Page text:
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Homework Help: Relationship between length of rubber beam and time to come to rest

  1. Jan 14, 2013 #1
    1. The problem statement, all variables and given/known data
    Imagine a rubber beam. One en is fixed and the other is pulled down 5cm and released. The beam wobbles until it comes to rest.

    Independent (what I change): length of rubber beam
    Dependent (what I measure): time to come to rest
    Controlled (what stays the same): everything else

    2. Relevant equations
    I got a relationship of T=kL^2

    The question is why this relationship. I can´t seem t find the answer

    3. The attempt at a solution
    One of the observations was that the shorter the beam, the faster it moved. When given potential energy (when ppulled down), then released, part of it gos to KE and the rest to termal (energy loss). If it moves faster, it looses energy faster so the time to come to rest should be less. This explains why it increases with length but not the x-squared relationship.

    On the internet I have see things about stiffness, an iron beam, to support the same weight has to have a stiffness of the squared of the length. but does stiffness affect the time to come to rest?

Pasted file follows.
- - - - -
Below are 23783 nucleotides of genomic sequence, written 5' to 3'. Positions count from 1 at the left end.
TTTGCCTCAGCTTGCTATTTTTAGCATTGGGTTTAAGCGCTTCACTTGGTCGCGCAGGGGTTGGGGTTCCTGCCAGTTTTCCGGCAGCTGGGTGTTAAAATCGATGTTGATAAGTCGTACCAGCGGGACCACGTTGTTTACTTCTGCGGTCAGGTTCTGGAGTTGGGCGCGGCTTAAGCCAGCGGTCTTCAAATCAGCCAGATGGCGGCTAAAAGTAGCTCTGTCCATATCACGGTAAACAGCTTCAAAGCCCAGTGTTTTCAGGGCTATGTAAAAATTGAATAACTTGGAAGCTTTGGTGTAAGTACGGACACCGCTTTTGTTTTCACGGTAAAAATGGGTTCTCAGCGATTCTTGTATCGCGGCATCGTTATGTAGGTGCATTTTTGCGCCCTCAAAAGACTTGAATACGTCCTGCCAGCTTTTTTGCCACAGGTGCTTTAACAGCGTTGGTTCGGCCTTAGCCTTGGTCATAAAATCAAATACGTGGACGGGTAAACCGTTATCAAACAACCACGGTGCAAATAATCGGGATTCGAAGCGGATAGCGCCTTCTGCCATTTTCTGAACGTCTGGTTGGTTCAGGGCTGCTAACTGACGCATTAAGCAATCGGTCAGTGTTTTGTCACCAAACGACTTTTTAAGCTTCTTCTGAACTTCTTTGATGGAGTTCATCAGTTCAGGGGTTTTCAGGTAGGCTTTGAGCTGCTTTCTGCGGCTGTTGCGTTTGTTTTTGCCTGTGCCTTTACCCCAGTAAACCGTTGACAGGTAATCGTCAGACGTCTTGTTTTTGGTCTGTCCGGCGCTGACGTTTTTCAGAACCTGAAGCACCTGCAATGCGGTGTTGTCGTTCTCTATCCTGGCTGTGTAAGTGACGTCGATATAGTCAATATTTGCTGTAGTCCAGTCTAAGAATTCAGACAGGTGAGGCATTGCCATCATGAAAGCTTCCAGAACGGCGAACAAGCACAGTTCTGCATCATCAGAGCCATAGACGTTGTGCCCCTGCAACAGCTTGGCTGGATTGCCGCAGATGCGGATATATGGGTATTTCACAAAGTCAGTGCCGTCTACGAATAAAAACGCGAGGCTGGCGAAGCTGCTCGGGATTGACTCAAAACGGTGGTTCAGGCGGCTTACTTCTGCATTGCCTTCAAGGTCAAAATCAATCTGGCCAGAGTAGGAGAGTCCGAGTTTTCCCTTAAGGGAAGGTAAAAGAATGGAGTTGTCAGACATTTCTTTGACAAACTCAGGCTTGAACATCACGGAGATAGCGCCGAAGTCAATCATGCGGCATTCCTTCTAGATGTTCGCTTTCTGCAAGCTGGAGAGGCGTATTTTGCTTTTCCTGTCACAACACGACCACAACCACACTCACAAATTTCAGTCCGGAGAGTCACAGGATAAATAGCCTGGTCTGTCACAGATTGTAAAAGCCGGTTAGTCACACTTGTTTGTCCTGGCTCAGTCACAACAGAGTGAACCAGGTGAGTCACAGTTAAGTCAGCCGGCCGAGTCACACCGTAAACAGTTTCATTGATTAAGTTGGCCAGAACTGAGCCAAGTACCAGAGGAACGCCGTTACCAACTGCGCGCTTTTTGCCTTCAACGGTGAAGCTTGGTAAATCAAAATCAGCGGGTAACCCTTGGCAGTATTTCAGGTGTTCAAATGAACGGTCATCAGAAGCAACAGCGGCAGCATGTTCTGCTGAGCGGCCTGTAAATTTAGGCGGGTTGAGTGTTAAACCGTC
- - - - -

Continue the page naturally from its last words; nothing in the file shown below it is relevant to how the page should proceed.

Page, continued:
This might also go into SHM, but I'm not sure
  2. jcsd
  3. Jan 14, 2013 #2


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    For a cantilever beam fixed at one end and free at the other, the effective spring constant , k, varies inversely with the cube of the length. The period of motion if undamped varies as the square root of the mass/k ratio, in simple harmonic motion. So if you halve the length of the beam, it's stiffness increases by a factor of 8, and its mass decreases by a factor of 2. In your equation for T = kx^2, the constant k is not the same as the beam's spring constant. So you might want to use a different letter to designate the constant, like T = cx^2, and show why (note, i have not included the complexity of energy loss during damped harmonic motion, but the principle still holds, I believe, by calculating the period of the motion as if undamped.).
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